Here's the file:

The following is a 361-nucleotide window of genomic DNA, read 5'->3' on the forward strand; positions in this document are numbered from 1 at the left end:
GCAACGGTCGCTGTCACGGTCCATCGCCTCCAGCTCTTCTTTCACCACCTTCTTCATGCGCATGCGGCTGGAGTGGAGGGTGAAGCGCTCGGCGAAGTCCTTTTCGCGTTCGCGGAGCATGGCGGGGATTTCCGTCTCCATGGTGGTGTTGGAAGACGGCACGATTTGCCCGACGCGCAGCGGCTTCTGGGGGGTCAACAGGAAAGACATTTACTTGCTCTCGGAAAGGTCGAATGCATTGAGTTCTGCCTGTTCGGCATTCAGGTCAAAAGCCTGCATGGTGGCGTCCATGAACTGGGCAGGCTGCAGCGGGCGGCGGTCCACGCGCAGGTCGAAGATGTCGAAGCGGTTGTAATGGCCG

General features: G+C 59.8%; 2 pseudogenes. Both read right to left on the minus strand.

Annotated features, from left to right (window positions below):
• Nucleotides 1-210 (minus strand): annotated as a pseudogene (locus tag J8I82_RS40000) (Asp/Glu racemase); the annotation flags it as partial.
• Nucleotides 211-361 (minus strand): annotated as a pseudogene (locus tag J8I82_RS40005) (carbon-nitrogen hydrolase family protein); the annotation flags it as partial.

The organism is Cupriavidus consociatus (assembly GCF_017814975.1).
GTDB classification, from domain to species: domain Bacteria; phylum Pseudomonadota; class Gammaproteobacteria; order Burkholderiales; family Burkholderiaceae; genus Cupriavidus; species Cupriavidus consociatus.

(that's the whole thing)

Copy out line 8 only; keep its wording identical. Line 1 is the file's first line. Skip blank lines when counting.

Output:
GTDB classification, from domain to species: domain Bacteria; phylum Pseudomonadota; class Gammaproteobacteria; order Burkholderiales; family Burkholderiaceae; genus Cupriavidus; species Cupriavidus consociatus.